- * G. Vermes, The Complete Dead Sea Scrolls in English, 5th edition, London: Penguin, 1997 (or better even, the revised edition of 2004).
- * L.H.Schiffman, Reclaiming the Dead Sea Scrolls, Philadelphia and Jerusalem: JPS, 1994.
- M. E. Stone, Scriptures, Sects, and Visions, Philadelphia: Fortress Press, 1980.
- * E. P. Sanders, Judaism: Practice and Belief, 63BCE-66CE, London: SCM Press, 1992.
- * G. Stemberger, Introduction to the Talmud and Midrash, trans. M. Bockmuehl, 2nd edn. Edinburgh: T. & T. Clark, 1996.
Jesus and Paul
- * G. Vermes, Jesus the Jew: a Historian’s Reading of the Gospels, 2nd edn., London: SCM Press, 1983.
- G. Vermes, The Religion of Jesus the Jew, London: SCM Press, 1993.
- G. Vermes, Jesus in his Jewish Context, Minneapolis: Fortress Press, 2003.
- * E. P. Sanders, The Historical Figure of Jesus, London: Penguin, 1995.
- P. Fredriksen, From Jesus to Christ, New Haven: Yale Univ. Press, 1988.
- E. P. Sanders, Paul, the Law and the Jewish People, London: SCM Press, 1983.
- * D. Boyarin, A Radical Jew: Paul and the Politics of Identity, Berkeley: Univ. of California Press, 1994.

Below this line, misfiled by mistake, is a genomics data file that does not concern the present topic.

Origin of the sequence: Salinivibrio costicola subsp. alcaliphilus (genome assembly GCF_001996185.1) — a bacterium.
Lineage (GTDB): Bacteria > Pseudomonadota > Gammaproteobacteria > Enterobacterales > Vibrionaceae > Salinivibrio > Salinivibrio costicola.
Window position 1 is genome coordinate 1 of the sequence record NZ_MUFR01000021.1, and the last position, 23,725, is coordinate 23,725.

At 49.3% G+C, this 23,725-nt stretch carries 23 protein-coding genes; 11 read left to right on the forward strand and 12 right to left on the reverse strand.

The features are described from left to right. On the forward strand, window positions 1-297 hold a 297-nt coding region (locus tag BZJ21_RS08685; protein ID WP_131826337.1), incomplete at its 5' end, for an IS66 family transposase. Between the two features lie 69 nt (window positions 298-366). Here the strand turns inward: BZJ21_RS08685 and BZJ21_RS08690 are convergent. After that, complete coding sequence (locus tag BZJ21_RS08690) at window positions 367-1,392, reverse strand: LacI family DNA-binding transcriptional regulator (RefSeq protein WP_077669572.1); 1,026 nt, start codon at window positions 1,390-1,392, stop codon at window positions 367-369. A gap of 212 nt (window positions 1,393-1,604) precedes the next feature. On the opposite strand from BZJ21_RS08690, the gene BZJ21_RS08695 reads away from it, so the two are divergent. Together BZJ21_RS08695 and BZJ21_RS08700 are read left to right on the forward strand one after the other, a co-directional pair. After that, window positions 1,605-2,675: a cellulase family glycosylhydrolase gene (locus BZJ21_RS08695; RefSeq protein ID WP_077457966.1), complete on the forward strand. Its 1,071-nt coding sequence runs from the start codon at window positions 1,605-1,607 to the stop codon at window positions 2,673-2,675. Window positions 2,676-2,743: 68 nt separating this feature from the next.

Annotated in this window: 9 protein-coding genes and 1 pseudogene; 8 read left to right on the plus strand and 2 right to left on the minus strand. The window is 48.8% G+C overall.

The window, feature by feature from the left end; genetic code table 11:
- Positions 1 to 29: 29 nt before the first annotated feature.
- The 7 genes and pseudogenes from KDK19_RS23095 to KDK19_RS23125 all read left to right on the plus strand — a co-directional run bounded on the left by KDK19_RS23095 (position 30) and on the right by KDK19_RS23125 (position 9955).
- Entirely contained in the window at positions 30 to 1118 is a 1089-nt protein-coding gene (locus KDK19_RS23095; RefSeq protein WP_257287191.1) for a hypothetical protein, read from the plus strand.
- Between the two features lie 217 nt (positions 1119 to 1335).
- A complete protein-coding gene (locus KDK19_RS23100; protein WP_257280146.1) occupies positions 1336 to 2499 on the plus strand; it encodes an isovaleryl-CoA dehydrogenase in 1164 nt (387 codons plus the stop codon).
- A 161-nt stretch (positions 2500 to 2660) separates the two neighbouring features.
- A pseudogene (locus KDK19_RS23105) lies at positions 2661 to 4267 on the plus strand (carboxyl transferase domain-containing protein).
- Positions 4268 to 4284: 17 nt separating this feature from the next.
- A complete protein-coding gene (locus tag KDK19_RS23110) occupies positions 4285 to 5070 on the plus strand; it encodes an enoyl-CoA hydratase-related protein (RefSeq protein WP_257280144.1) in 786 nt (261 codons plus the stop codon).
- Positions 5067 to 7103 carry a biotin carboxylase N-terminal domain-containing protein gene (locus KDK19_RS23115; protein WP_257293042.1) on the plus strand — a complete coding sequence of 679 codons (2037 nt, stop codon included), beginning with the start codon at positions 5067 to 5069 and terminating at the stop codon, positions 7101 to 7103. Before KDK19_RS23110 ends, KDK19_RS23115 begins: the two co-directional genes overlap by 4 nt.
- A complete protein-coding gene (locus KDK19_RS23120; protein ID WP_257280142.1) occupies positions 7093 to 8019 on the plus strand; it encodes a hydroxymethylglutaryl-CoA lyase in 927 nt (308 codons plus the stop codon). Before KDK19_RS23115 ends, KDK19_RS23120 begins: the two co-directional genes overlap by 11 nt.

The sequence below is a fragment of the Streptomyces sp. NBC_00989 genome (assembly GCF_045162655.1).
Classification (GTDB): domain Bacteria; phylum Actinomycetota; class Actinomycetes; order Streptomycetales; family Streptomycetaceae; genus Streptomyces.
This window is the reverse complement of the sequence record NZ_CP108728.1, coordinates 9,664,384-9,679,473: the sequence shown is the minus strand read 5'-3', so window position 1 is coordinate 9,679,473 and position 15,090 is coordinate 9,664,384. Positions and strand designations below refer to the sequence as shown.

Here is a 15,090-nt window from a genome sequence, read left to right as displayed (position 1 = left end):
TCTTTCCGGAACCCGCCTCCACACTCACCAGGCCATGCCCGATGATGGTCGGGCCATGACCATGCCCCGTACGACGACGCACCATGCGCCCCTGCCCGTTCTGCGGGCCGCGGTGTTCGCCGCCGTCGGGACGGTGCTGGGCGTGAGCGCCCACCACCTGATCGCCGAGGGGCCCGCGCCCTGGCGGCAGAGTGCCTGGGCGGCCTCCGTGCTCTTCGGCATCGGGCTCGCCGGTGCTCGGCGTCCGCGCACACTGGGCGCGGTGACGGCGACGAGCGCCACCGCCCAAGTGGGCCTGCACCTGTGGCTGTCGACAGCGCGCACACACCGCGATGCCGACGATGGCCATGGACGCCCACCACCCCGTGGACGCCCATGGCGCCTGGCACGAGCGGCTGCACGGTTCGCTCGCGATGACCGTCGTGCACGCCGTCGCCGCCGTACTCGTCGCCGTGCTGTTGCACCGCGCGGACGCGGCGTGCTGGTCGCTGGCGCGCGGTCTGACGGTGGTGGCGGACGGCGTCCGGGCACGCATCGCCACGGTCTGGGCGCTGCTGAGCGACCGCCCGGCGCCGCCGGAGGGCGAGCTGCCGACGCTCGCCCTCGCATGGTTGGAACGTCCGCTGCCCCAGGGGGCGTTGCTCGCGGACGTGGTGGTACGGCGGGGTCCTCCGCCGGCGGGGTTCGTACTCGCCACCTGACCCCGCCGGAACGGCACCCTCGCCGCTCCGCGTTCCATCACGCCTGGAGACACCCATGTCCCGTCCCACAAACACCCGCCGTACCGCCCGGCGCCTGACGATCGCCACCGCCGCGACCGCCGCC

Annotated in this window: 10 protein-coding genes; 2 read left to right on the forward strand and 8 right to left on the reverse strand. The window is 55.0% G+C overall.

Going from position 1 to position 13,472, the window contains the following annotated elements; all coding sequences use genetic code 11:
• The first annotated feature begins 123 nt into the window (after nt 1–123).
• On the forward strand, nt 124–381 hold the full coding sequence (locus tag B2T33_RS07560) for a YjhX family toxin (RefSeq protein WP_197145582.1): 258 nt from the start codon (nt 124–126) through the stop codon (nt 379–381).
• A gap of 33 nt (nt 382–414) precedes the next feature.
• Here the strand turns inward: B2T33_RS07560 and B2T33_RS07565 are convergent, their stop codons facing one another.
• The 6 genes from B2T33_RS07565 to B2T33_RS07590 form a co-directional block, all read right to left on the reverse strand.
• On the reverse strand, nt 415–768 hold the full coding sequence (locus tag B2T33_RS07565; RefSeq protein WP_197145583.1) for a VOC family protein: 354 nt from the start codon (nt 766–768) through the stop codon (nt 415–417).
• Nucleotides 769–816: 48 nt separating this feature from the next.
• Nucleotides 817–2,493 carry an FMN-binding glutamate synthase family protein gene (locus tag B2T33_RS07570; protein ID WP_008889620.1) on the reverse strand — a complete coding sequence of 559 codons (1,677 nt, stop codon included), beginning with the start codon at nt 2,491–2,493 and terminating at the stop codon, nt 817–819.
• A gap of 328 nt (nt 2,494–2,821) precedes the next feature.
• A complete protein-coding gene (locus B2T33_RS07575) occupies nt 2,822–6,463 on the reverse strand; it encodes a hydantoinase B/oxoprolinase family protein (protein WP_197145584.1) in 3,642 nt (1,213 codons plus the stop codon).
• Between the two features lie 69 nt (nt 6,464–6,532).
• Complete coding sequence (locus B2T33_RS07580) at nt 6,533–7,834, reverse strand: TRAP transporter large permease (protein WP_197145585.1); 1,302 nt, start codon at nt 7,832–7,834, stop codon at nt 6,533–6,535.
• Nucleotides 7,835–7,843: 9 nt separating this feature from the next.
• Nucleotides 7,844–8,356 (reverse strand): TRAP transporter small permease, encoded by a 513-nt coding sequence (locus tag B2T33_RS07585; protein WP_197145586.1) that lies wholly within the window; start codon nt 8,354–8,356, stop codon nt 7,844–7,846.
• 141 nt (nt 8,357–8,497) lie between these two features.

Early Christianity and Christian literature
- S.Sandmel, Judaism and Christian Beginnings, New York, 1978.
- * G. Theissen, The New Testament, Edinburgh: T & T Clark, 2003
- * P. F. Esler (ed.), The Early Christian World, 2 vols., London: Routledge, 2000.
- * M. M. Mitchell and F. M.Young (eds.), The Cambridge History of Christianity, vol. 1: Origins to Constantine. Cambridge: Cambridge University Press, 2006.
- J. M. Lieu, Neither Jew nor Greek? Constructing Early Christianity, Edinburgh: T & T Clark, 2003.
- * J. M. Lieu, Christian Identity in the Jewish and Graeco-Roman World. Oxford: Oxford University Press, 2004.
Early Jewish-Christian relations.
- J. Parkes, The Conflict of the Church and the Synagogue, London: Soncino, 1934.
- * M. Simon, Verus Israel. A Study of the Relations between Christians and Jews in the Roman Empire (AD135-425), London: Littman Library, 1986.
- J. Lieu, Image and Reality. The Jews in the World of the Christians in the Second Century. Edinburgh: T. & T.Clark, 1997.
- W. Horbury, Jews and Christians in Contact and Controversy, Edinburgh: T & T Clark, 1998.
- E. P. Sanders, A.I.Baumgarten, & A.Mendelson (eds.), Jewish and Christian Self-Definition, vol. II: Aspects of Judaism in the Graeco-Roman Period, Philadelphia: Fortress Press and London: SCM Press, 1981.
- * D. Boyarin, Border Lines: Hybrids, Heretics, and the Partition of Judeo-Christianity, Univ. of Pennsylvania Press, 2003/4.
- A. H. Becker (ed.), The Ways that Never Parted: Jews and Christians in Late Antiquity and the Early Middle Ages, Tübingen : Mohr Siebeck, 2003.
- M. Hirshman, A Rivalry of Genius, New York: SUNY Press, 1996.